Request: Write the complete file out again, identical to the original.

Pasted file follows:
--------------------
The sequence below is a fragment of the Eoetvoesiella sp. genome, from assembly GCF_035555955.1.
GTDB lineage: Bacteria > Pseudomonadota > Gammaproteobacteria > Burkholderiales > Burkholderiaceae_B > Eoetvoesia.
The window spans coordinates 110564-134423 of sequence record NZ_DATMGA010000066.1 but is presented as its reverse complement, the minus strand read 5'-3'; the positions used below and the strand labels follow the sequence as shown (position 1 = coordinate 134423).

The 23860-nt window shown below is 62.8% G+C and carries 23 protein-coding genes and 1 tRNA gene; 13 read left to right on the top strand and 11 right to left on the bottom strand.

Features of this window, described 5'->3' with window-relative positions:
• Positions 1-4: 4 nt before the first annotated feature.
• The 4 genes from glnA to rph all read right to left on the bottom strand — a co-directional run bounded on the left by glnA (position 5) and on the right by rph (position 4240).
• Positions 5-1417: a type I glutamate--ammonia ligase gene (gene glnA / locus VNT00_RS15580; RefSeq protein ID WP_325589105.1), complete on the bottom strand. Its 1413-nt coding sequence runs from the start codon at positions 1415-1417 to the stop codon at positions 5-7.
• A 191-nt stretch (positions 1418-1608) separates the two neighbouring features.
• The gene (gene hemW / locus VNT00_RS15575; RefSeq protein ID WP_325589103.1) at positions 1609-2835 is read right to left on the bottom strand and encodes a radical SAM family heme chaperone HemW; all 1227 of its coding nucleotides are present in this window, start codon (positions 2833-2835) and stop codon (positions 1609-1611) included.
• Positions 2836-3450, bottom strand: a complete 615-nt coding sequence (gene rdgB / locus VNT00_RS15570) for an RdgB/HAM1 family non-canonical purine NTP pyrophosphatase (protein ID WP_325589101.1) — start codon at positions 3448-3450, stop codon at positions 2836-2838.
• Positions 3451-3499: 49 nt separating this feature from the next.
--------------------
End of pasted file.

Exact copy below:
The sequence below is a fragment of the Eoetvoesiella sp. genome, from assembly GCF_035555955.1.
GTDB lineage: Bacteria > Pseudomonadota > Gammaproteobacteria > Burkholderiales > Burkholderiaceae_B > Eoetvoesia.
The window spans coordinates 110564-134423 of sequence record NZ_DATMGA010000066.1 but is presented as its reverse complement, the minus strand read 5'-3'; the positions used below and the strand labels follow the sequence as shown (position 1 = coordinate 134423).

The 23860-nt window shown below is 62.8% G+C and carries 23 protein-coding genes and 1 tRNA gene; 13 read left to right on the top strand and 11 right to left on the bottom strand.

Features of this window, described 5'->3' with window-relative positions:
• Positions 1-4: 4 nt before the first annotated feature.
• The 4 genes from glnA to rph all read right to left on the bottom strand — a co-directional run bounded on the left by glnA (position 5) and on the right by rph (position 4240).
• Positions 5-1417: a type I glutamate--ammonia ligase gene (gene glnA / locus VNT00_RS15580; RefSeq protein ID WP_325589105.1), complete on the bottom strand. Its 1413-nt coding sequence runs from the start codon at positions 1415-1417 to the stop codon at positions 5-7.
• A 191-nt stretch (positions 1418-1608) separates the two neighbouring features.
• The gene (gene hemW / locus VNT00_RS15575; RefSeq protein ID WP_325589103.1) at positions 1609-2835 is read right to left on the bottom strand and encodes a radical SAM family heme chaperone HemW; all 1227 of its coding nucleotides are present in this window, start codon (positions 2833-2835) and stop codon (positions 1609-1611) included.
• Positions 2836-3450, bottom strand: a complete 615-nt coding sequence (gene rdgB / locus VNT00_RS15570) for an RdgB/HAM1 family non-canonical purine NTP pyrophosphatase (protein ID WP_325589101.1) — start codon at positions 3448-3450, stop codon at positions 2836-2838.
• Positions 3451-3499: 49 nt separating this feature from the next.